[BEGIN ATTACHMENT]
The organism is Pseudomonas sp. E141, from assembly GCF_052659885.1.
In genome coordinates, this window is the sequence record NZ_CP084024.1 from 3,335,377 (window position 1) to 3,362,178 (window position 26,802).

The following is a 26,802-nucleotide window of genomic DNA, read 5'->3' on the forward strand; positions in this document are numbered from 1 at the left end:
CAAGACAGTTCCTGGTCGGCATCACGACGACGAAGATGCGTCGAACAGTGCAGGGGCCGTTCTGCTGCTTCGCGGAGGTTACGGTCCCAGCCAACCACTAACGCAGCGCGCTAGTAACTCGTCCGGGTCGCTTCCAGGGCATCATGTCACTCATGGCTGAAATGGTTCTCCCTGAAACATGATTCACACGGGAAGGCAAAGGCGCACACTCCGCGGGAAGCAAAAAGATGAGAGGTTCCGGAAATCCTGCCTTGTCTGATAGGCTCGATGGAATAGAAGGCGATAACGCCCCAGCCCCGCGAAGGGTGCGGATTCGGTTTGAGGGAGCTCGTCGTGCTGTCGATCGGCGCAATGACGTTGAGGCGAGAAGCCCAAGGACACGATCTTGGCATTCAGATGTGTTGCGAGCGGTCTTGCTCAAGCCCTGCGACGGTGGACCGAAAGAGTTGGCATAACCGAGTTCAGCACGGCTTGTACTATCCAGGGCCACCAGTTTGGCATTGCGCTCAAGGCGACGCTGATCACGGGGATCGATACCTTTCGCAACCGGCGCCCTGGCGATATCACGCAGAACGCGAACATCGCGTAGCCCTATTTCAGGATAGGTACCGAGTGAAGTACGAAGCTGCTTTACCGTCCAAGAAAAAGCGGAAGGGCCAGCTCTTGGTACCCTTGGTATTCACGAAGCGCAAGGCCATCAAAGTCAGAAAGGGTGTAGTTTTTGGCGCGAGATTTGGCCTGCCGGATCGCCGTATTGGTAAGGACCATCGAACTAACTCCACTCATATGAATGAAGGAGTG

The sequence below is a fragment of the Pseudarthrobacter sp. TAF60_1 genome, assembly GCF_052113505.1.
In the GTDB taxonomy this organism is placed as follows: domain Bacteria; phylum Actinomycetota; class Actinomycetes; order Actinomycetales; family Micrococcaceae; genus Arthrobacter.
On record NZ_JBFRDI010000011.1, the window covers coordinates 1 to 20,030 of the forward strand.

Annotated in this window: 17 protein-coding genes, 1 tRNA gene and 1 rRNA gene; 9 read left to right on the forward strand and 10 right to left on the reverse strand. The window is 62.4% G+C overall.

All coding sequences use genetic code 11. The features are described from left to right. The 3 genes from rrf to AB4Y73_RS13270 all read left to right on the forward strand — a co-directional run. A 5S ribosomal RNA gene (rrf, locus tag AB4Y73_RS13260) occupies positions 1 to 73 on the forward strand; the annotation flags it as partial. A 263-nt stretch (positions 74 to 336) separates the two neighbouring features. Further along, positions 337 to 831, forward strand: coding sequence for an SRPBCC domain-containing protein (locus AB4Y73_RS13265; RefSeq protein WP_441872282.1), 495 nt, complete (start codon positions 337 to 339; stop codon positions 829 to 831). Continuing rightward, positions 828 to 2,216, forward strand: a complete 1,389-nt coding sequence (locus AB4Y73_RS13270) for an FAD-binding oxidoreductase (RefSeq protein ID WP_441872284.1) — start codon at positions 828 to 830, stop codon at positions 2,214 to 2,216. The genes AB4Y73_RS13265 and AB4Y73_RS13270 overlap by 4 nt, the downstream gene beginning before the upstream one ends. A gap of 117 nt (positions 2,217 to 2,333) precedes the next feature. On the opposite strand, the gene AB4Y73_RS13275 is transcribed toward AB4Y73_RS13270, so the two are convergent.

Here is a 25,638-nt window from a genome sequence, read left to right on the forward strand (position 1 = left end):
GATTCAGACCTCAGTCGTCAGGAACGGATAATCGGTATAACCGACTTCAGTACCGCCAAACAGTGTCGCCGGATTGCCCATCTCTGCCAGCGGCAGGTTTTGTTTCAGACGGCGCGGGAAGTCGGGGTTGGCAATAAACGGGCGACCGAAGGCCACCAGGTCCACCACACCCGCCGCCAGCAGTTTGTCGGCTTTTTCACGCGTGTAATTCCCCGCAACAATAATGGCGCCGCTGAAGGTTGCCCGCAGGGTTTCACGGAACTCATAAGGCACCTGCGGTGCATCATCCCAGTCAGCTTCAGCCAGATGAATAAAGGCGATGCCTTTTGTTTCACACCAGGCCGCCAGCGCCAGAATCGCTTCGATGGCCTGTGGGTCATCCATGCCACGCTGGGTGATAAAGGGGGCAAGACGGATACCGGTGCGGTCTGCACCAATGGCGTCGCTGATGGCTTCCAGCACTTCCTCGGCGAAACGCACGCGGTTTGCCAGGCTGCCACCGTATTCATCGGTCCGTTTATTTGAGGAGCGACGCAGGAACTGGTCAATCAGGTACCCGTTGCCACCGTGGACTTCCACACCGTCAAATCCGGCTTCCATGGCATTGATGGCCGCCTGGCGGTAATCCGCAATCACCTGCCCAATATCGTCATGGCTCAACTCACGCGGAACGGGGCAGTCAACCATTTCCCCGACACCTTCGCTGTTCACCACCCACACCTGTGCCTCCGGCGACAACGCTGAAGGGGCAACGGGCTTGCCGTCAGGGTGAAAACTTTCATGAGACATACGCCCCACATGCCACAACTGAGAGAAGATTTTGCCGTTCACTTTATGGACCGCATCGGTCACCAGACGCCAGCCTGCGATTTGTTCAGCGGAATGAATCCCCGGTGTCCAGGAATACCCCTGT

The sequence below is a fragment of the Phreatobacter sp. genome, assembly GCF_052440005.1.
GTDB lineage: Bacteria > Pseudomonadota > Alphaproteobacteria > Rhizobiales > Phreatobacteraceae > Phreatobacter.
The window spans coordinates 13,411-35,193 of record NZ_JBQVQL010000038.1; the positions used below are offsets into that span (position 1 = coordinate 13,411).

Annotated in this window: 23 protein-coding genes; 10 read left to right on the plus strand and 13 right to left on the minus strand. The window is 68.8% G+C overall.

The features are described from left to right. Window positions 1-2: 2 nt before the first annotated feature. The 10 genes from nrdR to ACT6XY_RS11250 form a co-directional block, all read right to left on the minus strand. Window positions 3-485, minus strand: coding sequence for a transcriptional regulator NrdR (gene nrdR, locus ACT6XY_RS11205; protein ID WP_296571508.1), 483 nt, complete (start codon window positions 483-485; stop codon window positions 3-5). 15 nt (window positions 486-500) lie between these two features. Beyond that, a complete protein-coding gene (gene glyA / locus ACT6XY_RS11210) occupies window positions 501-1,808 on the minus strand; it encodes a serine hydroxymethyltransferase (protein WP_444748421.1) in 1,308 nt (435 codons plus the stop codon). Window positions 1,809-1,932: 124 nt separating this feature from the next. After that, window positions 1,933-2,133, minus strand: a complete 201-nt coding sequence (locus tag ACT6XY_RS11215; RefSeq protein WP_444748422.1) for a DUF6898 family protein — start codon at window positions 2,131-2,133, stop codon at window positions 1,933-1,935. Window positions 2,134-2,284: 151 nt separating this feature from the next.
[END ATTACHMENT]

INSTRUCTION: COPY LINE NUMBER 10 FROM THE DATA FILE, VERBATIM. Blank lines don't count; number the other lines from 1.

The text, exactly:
Here is a 25,638-nt window from a genome sequence, read left to right on the forward strand (position 1 = left end):